“It really looks like we’re hitting a bit of a plateau,” Taryn Fransen, a senior fellow at WRI and author of the report said in an interview. She added that the COVID-19 pandemic and economic woes may have mostly capped countries’ ambitions to boost their NDCs since 2021.
Current NDCs propose to reduce emissions by 5.5 gigatonnes compared with the initial NDCs from 2015, nearly equal to eliminating the annual emissions of the United States. But only 10% of that planned reduction has been pledged since 2021.
On the bright side, Australia and Indonesia did boost their NDCs this year. “That got us some progress,” Fransen said, “but there hasn’t been a lot beyond that.” Countries in the Paris Agreement are required to update their NDCs by 2025.
“If the pace of improvement from 2016 to today continues, the world will not only miss the Paris Agreement goals, but it will miss them by a long shot,” the report said.
Much of the focus of this year’s global climate talks, to be held next month in Egypt, will center on reducing emissions of methane, a greenhouse gas far more potent than carbon dioxide during its first 20 years in the atmosphere. In an example of the work yet to be done, WRI found that only 15 of the 119 countries that signed a Global Methane Pledge launched last year included a specific, quantified methane reduction target in their NDCs.
Fransen said economic and health benefits of reducing emissions, such as the build-out of the energy transition and reduced air pollution, can help build momentum to deeper cuts. “Seeing those benefits can only help drive more ambitions, but it is a bit of a chicken-and-egg problem,” she said.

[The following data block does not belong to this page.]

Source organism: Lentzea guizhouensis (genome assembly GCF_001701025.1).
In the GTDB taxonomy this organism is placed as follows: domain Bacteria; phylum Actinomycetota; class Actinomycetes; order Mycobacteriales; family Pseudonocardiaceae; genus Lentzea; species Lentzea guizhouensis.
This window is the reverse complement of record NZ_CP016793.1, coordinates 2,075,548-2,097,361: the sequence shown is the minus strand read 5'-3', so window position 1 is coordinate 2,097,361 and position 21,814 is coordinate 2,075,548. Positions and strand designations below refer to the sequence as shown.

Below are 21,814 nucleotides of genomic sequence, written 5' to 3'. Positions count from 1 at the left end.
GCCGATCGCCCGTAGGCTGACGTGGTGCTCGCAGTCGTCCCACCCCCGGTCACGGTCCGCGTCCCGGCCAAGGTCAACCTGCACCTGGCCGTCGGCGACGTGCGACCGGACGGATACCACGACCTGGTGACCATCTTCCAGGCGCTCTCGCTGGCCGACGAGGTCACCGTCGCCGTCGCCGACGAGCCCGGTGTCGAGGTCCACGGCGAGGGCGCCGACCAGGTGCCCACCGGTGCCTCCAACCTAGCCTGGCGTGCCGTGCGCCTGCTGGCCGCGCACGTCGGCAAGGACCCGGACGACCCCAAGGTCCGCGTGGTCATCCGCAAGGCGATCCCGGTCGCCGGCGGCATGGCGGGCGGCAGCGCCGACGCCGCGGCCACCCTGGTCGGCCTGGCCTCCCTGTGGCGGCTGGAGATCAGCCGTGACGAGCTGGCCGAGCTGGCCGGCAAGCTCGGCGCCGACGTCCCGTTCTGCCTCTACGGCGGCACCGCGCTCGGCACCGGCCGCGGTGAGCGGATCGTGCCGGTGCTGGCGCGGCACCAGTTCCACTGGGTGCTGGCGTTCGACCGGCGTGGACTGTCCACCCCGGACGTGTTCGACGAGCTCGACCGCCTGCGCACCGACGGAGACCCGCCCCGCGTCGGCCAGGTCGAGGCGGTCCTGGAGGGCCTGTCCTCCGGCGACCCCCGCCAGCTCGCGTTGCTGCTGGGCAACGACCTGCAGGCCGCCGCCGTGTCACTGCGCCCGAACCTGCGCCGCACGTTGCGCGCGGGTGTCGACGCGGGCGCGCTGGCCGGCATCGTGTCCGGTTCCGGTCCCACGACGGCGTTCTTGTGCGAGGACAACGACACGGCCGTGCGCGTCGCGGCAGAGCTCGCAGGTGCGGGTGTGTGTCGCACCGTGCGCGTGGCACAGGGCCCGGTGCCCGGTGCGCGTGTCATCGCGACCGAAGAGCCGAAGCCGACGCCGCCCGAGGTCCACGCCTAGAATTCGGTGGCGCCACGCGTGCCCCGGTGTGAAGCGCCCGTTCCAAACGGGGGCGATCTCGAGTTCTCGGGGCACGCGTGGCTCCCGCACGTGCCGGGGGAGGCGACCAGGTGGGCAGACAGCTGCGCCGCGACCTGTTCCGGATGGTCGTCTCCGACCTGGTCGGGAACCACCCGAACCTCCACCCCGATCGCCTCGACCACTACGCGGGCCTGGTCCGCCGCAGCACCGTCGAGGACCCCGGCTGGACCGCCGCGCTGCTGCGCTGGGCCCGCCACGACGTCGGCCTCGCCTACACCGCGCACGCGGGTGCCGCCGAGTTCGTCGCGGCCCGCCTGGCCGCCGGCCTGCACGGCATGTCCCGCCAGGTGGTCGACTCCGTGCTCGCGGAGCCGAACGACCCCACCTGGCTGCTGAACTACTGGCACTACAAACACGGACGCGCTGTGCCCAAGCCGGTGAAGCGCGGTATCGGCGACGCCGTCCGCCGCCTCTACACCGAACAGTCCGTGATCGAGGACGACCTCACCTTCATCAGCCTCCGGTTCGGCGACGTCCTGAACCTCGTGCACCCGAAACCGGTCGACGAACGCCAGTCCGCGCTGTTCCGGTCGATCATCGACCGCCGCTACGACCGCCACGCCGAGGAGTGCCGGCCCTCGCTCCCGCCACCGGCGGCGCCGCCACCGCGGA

Reporting by Timothy Gardner in Washington Editing by Matthew Lewis
Standards are technical specifications or other precise criteria used consistently as a rule, guideline, or definition. These Standards as minimal requirements are key to achieving the SDGs. Here is why.
On World Standards Day, Standards are key to achieve the SDGs
Energy, food insecurity, economic uncertainty: our world is tangled in many interlocking crises. The magnitude of these challenges calls on us – institutions, businesses and individuals – to identify solutions to build back better together.
The 2030 Agenda for Sustainable Development, adopted by the United Nations in 2015, offers a way forward. At its heart are the 17 Sustainable Development Goals (SDGs): they represent a call for action to address social imbalances, develop a sustainable economy, and fight climate change. Each goal of the SDGs – and their corresponding targets – supports a specific dimension of the effort needed and point to a global commitment that is now more relevant than ever.